A Piano in Briansk
Vremya, 5 April, 2002
Written by Edward Kostikov
Software translation from the original Russian
Edited by Valour
A grand piano of a famous German brand has been presented to the Tatiana Nikolaeva Arts Academy for Children.
When one says that grand pianos grow on trees, there's something in that, joking apart. Because
a grand piano actually comes from special, perfect evergreens.
The trees should be felled after not too cold a winter nor too hot a summer. Then wood will live eternally, and the piano will sound grand. Even the composition of the varnish is a trade secret of the firm. In any case, the German "Grotrian-Steinweg", was named after its founders. And it has remained
among the most famous of piano-making firms, now producing about 800 grand pianos per year. Many great musicians have played these instruments over the past 130 years.
One such instrument was appeared during the last few days of March in Briansk, on the stage of the Tatiana Nikolaeva Arts Academy for Children. It was presented as a token of special respect for Tatiana Nikolaeva's memory, for the school where she began the artistic and pedagogical activity, and to her pupils who became prominent pianists. It is also a token of respect for the city of Briansk which has become, in recent years, a veritable musical Mecca in Central Russia. Music festivals introducing young talents are held here. The Briansk Symphony Orchestra has been born under the leadership of Edward Ambartsumjan. On the international musical stage a new star - Valentina Igoshina, has appeared.
The instrument was brought to Briansk by its owners. On the day of presentation, they left on the stage a grand piano which will henceforth be owned jointly by the regional Philharmonic Society, and the Tatiana Nikolaeva Arts Academy. The grand piano will live in the concert hall of the academy which has the best acoustics in the city. That is, people will come here for great concerts, and see what trembling young musicians will touch its keys!
On stage, the general director of the Grotrian-Steinweg firm said :
"It is pleasing to see that so many young people receive musical education within the walls of this school, and that our concert grand piano will share in this tremendous spiritual education. You are fortunate to have such fine teachers and leaders. Only very competent people choose the right brand of grand piano. Henceforth your school joins the roster of those famous venues all over the world which have our instrument, such as the concert halls and conservatories of Salzburg, Hannover, Zurich, the National Conservatoire in Paris...."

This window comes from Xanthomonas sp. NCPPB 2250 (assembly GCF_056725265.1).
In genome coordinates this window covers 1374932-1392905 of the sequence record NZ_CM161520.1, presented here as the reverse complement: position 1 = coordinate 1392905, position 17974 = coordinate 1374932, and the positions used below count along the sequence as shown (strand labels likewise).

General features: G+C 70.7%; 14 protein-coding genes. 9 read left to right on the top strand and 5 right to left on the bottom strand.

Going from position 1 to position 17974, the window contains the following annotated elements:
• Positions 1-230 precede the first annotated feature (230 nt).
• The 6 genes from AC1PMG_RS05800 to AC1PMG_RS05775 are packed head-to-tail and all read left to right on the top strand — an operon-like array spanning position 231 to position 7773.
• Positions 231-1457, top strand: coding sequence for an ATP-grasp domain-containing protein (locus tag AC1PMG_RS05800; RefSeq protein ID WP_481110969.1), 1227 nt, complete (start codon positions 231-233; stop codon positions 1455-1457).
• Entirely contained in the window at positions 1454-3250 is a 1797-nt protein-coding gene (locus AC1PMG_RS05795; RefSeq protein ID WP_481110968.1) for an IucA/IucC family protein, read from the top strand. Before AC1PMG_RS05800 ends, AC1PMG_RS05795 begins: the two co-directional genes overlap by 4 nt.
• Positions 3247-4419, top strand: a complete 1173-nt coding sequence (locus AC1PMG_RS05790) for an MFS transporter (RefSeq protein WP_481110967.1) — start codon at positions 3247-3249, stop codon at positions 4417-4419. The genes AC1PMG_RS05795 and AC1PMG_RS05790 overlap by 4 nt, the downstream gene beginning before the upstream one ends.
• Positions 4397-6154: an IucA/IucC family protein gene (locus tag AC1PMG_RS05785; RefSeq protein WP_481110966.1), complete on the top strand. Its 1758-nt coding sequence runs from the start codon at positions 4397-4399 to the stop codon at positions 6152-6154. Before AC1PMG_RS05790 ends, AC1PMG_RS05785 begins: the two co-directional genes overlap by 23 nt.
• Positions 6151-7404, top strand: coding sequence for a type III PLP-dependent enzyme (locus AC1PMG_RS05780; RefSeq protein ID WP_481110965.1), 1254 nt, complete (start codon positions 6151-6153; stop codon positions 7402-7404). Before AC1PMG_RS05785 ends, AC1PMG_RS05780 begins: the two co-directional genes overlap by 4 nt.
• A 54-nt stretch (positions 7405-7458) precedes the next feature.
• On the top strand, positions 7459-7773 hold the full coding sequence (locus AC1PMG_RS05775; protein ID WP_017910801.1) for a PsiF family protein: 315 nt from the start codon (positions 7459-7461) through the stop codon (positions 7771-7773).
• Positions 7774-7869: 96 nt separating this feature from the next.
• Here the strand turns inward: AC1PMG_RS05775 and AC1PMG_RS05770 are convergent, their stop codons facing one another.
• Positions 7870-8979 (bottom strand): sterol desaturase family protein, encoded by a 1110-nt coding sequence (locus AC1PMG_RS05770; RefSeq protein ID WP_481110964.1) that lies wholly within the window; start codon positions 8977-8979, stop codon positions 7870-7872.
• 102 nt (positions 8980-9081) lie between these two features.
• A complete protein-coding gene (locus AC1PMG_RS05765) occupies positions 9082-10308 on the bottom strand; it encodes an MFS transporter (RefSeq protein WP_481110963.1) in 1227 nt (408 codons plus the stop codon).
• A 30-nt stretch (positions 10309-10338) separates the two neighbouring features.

The city authorities of Briansk responded in kind with words of gratitude.
But the moment of truth for the Grand Piano on the stage still had not arrived. According to the plan which was designed to electrify the public, its debut was appointed to second of three concert evenings in its honour. And even then, not from the outset.
The concert was opened by the Symphony Orchestra under the direction of Edward Ambartsumjan. The powerful chords of Wagner's overtures and Borodin's Polovtsian Dances resounded. And while the audience enthusiastically shouted "bravo" at maestro Ambartsumjanu and his orchestral players, the grand piano was solemnly rolled out onto the stage, brilliantly polished, strikingly graceful and elegant.
And then it began to sound under fingers of the winner of numerous international competitions, Igor Poltavtsev, in Tchaikovsky's Piano Concerto No 1. You couldn't possibly imagine a better debut for an instrument of such class.
Day Three was devoted exclusively to the grand piano itself. An evening of piano music was presented by the winner of international competitions and Tatiana Nikolaeva's pupil, Nikolai Lugansky. He admitted that this evening was very exciting for him too.
Musicians who are among the first to play on a new grand piano are included into its musical annals : a history which will perhaps be told for centuries. Lugansky appeared second. This time the musician played Chopin, Medtner, Rachmaninov, and Bach; Bach as an encore. You see, with Lugansky at the piano, the audience did not want to leave.
Read this article in Russian
The Nikolai Lugansky Web Site